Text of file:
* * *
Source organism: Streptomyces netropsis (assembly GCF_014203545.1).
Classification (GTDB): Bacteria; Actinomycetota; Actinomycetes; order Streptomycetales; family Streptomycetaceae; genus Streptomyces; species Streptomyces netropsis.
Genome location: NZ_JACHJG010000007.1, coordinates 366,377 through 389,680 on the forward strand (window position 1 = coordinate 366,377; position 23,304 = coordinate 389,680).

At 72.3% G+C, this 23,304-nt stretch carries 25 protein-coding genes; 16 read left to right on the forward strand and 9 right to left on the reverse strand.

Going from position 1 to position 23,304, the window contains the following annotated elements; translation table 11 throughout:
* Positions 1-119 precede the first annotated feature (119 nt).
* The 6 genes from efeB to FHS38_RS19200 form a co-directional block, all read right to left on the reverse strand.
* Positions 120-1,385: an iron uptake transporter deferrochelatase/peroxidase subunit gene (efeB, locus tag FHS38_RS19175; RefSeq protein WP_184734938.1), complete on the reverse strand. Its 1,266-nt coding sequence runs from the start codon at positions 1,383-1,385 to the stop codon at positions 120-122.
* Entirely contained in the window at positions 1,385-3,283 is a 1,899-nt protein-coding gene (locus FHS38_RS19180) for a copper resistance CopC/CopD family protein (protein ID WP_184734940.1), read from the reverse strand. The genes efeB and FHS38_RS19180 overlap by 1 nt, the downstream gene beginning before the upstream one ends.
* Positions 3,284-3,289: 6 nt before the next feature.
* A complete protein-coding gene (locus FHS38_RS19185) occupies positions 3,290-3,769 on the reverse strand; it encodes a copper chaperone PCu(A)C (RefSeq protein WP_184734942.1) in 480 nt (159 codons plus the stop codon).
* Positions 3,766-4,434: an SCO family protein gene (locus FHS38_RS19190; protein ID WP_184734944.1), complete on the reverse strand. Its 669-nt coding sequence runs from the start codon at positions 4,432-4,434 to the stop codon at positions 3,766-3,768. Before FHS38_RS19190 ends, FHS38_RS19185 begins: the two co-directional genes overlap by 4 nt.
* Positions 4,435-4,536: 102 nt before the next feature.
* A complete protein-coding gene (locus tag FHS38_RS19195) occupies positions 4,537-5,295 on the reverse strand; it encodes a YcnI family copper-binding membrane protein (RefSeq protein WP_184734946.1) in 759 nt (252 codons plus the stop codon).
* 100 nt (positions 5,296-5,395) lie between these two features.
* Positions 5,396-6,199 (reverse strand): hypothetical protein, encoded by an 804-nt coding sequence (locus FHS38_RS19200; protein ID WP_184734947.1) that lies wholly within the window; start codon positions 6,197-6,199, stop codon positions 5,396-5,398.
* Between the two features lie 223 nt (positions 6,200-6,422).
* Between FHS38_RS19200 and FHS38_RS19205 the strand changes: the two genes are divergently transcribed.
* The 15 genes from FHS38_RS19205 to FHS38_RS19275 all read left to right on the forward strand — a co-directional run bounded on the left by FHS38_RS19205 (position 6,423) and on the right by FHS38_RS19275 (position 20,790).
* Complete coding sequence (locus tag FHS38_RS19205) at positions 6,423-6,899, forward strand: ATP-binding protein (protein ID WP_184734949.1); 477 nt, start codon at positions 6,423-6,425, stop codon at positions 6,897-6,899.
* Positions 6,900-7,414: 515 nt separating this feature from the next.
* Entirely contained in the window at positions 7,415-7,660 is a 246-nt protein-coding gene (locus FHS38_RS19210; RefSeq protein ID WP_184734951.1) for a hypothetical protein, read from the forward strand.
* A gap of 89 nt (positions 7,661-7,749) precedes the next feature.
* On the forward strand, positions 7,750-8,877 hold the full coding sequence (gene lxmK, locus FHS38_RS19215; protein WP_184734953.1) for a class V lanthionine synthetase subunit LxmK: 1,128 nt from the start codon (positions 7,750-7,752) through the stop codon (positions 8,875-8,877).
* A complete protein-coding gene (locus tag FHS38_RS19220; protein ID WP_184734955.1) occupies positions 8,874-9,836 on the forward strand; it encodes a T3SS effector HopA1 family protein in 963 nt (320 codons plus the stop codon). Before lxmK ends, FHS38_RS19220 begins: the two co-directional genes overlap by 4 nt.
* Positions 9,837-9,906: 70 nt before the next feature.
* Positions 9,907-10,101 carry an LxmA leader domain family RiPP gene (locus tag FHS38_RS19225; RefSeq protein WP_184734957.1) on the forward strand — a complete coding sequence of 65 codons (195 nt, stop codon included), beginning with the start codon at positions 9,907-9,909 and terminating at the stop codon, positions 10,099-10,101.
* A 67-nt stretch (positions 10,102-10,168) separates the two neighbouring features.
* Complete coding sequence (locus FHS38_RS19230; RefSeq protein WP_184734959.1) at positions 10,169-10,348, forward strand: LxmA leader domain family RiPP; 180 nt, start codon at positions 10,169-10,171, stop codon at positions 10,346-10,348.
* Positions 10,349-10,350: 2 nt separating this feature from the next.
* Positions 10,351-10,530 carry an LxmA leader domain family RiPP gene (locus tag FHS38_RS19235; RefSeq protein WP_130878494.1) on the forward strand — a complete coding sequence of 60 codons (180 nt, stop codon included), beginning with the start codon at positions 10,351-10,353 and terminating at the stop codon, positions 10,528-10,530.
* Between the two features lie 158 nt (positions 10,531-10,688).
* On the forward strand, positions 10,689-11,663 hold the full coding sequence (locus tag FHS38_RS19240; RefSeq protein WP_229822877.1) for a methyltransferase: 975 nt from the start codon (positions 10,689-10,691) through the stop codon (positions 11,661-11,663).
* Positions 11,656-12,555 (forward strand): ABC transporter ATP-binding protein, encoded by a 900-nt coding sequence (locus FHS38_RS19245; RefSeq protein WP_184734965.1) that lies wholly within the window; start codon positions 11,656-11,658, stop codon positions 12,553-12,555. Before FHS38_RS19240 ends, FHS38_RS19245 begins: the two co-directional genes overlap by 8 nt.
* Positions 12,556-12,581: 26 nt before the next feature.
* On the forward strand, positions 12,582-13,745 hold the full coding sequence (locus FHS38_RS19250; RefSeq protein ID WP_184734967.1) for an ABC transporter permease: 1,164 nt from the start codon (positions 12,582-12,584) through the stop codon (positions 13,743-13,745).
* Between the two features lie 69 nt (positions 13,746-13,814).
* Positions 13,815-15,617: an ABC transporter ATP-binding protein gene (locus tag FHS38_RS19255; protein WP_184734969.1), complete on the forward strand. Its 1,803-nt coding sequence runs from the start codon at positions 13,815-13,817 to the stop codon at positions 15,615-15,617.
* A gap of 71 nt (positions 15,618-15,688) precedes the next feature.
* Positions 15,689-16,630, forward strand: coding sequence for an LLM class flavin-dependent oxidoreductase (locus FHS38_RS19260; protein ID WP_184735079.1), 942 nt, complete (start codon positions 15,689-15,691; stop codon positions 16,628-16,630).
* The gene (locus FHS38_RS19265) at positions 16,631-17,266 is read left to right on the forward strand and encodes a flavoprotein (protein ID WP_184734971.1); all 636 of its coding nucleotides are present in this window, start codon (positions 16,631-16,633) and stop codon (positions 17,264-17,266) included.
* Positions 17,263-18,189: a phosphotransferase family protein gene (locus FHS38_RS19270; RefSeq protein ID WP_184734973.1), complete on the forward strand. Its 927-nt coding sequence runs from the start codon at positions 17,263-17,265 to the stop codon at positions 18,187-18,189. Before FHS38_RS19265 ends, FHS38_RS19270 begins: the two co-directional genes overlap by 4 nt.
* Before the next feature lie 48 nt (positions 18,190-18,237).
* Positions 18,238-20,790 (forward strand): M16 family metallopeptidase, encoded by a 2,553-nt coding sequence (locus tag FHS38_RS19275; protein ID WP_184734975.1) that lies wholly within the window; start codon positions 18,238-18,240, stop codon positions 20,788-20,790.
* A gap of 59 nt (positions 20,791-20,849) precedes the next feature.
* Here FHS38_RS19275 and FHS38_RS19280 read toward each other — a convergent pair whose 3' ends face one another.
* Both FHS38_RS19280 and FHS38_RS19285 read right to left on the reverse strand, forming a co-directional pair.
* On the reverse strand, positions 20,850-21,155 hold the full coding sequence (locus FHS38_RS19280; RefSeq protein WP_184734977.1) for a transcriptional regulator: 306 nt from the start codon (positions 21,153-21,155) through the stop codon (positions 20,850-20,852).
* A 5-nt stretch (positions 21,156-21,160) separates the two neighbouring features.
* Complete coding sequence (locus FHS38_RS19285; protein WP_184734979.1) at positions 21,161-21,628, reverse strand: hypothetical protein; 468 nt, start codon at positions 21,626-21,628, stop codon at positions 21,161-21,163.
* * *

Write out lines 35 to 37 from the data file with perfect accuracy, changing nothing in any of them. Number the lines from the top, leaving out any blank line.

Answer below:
* Positions 12,556-12,581: 26 nt before the next feature.
* On the forward strand, positions 12,582-13,745 hold the full coding sequence (locus FHS38_RS19250; RefSeq protein ID WP_184734967.1) for an ABC transporter permease: 1,164 nt from the start codon (positions 12,582-12,584) through the stop codon (positions 13,743-13,745).
* Between the two features lie 69 nt (positions 13,746-13,814).